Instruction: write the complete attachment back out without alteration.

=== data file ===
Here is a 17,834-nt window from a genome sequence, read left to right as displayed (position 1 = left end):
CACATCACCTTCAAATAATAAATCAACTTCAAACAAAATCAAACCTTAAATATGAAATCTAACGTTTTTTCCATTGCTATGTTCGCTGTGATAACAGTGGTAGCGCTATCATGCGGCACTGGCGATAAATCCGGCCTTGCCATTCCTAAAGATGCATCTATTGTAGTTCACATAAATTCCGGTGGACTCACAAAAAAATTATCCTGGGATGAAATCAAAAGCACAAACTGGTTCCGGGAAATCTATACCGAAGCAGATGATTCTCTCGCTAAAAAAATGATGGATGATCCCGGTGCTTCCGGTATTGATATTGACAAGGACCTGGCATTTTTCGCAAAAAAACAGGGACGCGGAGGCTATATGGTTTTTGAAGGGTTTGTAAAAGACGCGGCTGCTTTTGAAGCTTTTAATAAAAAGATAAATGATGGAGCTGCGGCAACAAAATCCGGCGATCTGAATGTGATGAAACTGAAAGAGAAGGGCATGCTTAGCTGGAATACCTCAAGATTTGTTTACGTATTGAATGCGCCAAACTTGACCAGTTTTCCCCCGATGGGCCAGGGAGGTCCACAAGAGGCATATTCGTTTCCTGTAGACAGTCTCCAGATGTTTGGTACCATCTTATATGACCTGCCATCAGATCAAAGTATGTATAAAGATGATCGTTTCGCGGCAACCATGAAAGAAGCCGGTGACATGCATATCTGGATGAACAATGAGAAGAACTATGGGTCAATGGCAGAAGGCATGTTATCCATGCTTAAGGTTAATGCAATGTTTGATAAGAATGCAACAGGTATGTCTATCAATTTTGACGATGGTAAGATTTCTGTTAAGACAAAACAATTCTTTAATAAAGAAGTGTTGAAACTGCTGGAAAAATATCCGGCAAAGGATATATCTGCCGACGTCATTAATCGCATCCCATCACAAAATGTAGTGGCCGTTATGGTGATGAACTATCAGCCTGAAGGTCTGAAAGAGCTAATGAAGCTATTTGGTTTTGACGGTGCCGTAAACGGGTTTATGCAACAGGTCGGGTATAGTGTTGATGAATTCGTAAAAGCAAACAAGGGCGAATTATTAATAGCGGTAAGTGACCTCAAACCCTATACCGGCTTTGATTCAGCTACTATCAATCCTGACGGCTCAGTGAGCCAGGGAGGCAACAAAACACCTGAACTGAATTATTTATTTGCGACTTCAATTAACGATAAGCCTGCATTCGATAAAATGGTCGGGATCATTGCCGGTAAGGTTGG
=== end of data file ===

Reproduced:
Here is a 17,834-nt window from a genome sequence, read left to right as displayed (position 1 = left end):
CACATCACCTTCAAATAATAAATCAACTTCAAACAAAATCAAACCTTAAATATGAAATCTAACGTTTTTTCCATTGCTATGTTCGCTGTGATAACAGTGGTAGCGCTATCATGCGGCACTGGCGATAAATCCGGCCTTGCCATTCCTAAAGATGCATCTATTGTAGTTCACATAAATTCCGGTGGACTCACAAAAAAATTATCCTGGGATGAAATCAAAAGCACAAACTGGTTCCGGGAAATCTATACCGAAGCAGATGATTCTCTCGCTAAAAAAATGATGGATGATCCCGGTGCTTCCGGTATTGATATTGACAAGGACCTGGCATTTTTCGCAAAAAAACAGGGACGCGGAGGCTATATGGTTTTTGAAGGGTTTGTAAAAGACGCGGCTGCTTTTGAAGCTTTTAATAAAAAGATAAATGATGGAGCTGCGGCAACAAAATCCGGCGATCTGAATGTGATGAAACTGAAAGAGAAGGGCATGCTTAGCTGGAATACCTCAAGATTTGTTTACGTATTGAATGCGCCAAACTTGACCAGTTTTCCCCCGATGGGCCAGGGAGGTCCACAAGAGGCATATTCGTTTCCTGTAGACAGTCTCCAGATGTTTGGTACCATCTTATATGACCTGCCATCAGATCAAAGTATGTATAAAGATGATCGTTTCGCGGCAACCATGAAAGAAGCCGGTGACATGCATATCTGGATGAACAATGAGAAGAACTATGGGTCAATGGCAGAAGGCATGTTATCCATGCTTAAGGTTAATGCAATGTTTGATAAGAATGCAACAGGTATGTCTATCAATTTTGACGATGGTAAGATTTCTGTTAAGACAAAACAATTCTTTAATAAAGAAGTGTTGAAACTGCTGGAAAAATATCCGGCAAAGGATATATCTGCCGACGTCATTAATCGCATCCCATCACAAAATGTAGTGGCCGTTATGGTGATGAACTATCAGCCTGAAGGTCTGAAAGAGCTAATGAAGCTATTTGGTTTTGACGGTGCCGTAAACGGGTTTATGCAACAGGTCGGGTATAGTGTTGATGAATTCGTAAAAGCAAACAAGGGCGAATTATTAATAGCGGTAAGTGACCTCAAACCCTATACCGGCTTTGATTCAGCTACTATCAATCCTGACGGCTCAGTGAGCCAGGGAGGCAACAAAACACCTGAACTGAATTATTTATTTGCGACTTCAATTAACGATAAGCCTGCATTCGATAAAATGGTCGGGATCATTGCCGGTAAGGTTGG